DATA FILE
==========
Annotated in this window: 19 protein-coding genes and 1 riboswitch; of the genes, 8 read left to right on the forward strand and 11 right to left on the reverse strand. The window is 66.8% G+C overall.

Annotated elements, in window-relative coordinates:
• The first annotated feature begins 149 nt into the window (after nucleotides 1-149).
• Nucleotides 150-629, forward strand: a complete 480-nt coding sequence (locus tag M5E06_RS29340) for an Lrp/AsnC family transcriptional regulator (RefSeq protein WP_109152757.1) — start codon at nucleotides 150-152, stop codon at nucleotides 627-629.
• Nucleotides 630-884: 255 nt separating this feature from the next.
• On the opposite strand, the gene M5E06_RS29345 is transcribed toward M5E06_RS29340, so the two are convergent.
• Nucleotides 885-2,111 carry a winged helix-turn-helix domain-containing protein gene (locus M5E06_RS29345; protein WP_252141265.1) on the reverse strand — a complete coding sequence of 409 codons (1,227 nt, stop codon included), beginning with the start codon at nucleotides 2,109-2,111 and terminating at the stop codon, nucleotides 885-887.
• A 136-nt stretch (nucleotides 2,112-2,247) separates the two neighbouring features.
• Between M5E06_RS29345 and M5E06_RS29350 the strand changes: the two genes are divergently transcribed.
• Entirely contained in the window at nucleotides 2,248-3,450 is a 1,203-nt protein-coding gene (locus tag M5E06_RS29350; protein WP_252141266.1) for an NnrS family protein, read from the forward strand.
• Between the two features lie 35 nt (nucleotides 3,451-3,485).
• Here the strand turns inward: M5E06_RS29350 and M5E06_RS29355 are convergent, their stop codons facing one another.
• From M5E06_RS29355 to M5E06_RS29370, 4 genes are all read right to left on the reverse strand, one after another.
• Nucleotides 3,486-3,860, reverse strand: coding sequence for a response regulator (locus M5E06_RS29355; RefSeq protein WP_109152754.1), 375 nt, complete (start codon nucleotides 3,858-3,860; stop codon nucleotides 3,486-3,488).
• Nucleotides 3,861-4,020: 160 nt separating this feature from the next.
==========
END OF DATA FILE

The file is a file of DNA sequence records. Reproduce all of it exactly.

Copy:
Annotated in this window: 19 protein-coding genes and 1 riboswitch; of the genes, 8 read left to right on the forward strand and 11 right to left on the reverse strand. The window is 66.8% G+C overall.

Annotated elements, in window-relative coordinates:
• The first annotated feature begins 149 nt into the window (after nucleotides 1-149).
• Nucleotides 150-629, forward strand: a complete 480-nt coding sequence (locus tag M5E06_RS29340) for an Lrp/AsnC family transcriptional regulator (RefSeq protein WP_109152757.1) — start codon at nucleotides 150-152, stop codon at nucleotides 627-629.
• Nucleotides 630-884: 255 nt separating this feature from the next.
• On the opposite strand, the gene M5E06_RS29345 is transcribed toward M5E06_RS29340, so the two are convergent.
• Nucleotides 885-2,111 carry a winged helix-turn-helix domain-containing protein gene (locus M5E06_RS29345; protein WP_252141265.1) on the reverse strand — a complete coding sequence of 409 codons (1,227 nt, stop codon included), beginning with the start codon at nucleotides 2,109-2,111 and terminating at the stop codon, nucleotides 885-887.
• A 136-nt stretch (nucleotides 2,112-2,247) separates the two neighbouring features.
• Between M5E06_RS29345 and M5E06_RS29350 the strand changes: the two genes are divergently transcribed.
• Entirely contained in the window at nucleotides 2,248-3,450 is a 1,203-nt protein-coding gene (locus tag M5E06_RS29350; protein WP_252141266.1) for an NnrS family protein, read from the forward strand.
• Between the two features lie 35 nt (nucleotides 3,451-3,485).
• Here the strand turns inward: M5E06_RS29350 and M5E06_RS29355 are convergent, their stop codons facing one another.
• From M5E06_RS29355 to M5E06_RS29370, 4 genes are all read right to left on the reverse strand, one after another.
• Nucleotides 3,486-3,860, reverse strand: coding sequence for a response regulator (locus M5E06_RS29355; RefSeq protein WP_109152754.1), 375 nt, complete (start codon nucleotides 3,858-3,860; stop codon nucleotides 3,486-3,488).
• Nucleotides 3,861-4,020: 160 nt separating this feature from the next.